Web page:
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Let's talk about identity



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Students at Georgetown aren't talking about identity enough. Maybe some of us don't know how to talk about oppression and inequality. Maybe some of us simply aren't interested. Maybe it's a scary subject that many of us find difficult or stressful to think about.


Think you want to be a part of the conversation? I'm here to help. Here you can find my guide on how to be a good ally so you can jump in and start making a difference.

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What does it mean to "invalidate" someone's experience?

Invalidation comes in many forms, but the most common are responding to something said by questioning how true it is, trying to poke holes in the person's story, or demanding proof. If someone is sharing an experience of theirs with you, you should believe them. You are not the honesty police. Feeling heard and believed is an important part of feeling respected. Respect those around you by understanding that their experiences are real to them, and you are not in the position to try to make them feel otherwise. If you find yourself asking someone "Are you sure you aren't overreacting?" you are most likely invalidating their experience.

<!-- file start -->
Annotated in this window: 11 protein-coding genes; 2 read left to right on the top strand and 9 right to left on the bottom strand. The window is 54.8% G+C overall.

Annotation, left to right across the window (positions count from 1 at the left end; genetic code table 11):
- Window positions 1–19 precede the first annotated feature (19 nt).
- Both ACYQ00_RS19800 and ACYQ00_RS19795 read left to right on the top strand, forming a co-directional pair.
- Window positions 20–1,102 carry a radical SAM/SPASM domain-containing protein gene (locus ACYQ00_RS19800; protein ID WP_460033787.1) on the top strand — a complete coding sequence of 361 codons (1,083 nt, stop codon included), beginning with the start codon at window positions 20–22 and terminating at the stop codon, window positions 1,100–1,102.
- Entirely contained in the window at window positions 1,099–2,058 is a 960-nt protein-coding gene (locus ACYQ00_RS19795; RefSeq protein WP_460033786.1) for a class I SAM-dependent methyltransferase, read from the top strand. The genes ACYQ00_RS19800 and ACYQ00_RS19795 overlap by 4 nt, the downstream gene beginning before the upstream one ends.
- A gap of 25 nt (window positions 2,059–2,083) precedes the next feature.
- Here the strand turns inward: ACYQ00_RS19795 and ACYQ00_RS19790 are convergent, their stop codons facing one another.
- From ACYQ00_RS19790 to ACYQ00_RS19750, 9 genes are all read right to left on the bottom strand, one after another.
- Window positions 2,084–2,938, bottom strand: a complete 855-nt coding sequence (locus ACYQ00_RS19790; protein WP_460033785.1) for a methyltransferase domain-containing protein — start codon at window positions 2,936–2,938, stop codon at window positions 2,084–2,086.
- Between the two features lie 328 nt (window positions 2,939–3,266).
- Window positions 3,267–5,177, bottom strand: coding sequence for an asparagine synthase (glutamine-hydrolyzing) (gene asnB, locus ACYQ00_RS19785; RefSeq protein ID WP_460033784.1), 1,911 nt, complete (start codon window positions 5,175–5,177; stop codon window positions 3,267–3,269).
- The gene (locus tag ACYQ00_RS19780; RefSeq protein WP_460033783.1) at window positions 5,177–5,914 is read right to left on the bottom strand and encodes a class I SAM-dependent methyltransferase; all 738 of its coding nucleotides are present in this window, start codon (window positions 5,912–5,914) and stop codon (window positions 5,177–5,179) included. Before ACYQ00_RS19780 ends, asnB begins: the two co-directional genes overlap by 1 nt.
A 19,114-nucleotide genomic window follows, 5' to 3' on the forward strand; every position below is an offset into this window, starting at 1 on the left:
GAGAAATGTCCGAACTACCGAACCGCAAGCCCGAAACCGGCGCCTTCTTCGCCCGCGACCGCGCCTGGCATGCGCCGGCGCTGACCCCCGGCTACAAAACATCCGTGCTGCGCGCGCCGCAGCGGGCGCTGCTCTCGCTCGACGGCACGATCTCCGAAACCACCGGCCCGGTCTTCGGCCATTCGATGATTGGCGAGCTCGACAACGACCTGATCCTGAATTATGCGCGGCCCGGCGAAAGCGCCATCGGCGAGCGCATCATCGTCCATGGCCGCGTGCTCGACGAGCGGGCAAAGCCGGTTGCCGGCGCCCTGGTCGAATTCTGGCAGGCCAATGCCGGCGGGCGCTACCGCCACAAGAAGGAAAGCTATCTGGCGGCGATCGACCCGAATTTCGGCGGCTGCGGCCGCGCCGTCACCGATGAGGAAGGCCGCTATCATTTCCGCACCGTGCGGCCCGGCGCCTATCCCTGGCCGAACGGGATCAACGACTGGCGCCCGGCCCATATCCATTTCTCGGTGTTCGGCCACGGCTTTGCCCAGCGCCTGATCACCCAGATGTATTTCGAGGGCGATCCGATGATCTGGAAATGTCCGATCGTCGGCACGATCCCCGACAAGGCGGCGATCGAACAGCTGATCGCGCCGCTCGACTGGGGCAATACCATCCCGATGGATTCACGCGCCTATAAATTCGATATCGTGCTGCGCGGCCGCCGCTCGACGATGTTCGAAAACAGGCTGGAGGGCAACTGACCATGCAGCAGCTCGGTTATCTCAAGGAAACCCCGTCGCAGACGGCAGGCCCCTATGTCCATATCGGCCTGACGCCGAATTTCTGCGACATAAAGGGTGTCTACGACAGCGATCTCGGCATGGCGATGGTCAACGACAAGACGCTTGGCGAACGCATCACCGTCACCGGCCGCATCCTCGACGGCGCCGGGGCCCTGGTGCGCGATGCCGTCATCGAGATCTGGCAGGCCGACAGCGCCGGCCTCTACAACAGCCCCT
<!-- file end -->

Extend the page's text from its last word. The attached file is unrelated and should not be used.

How can I "show support through action?"

Spend your time and energy trying to uplift the community and amplify their voices. This includes serving as a representative for the community when they are not involved in the conversation. Through advocating for the community even when they are not present, you are making their voices louder and heard by more people. You can also show support by attending important events. If the community is protesting an injustice, stand with them. If they are meeting with administrators, attend the meeting. As said in the guide, SHOW UP! 


Does needing to self-educate mean I can't ask questions?

No! If Google can answer your question for you, ask Google. If you want to know about someone's experiences, by all means ask them (assuming your question is not rude or intrusive). Ask humans questions only a human can answer. Don't forget that everyone is an individual and has their own opinions. Asking a question that begins with "How do black people feel about....." probably won't be very productive. But asking a question like "Can you tell me about a time you felt oppressed at Georgetown? How did you respond?" could lead to a great conversation.








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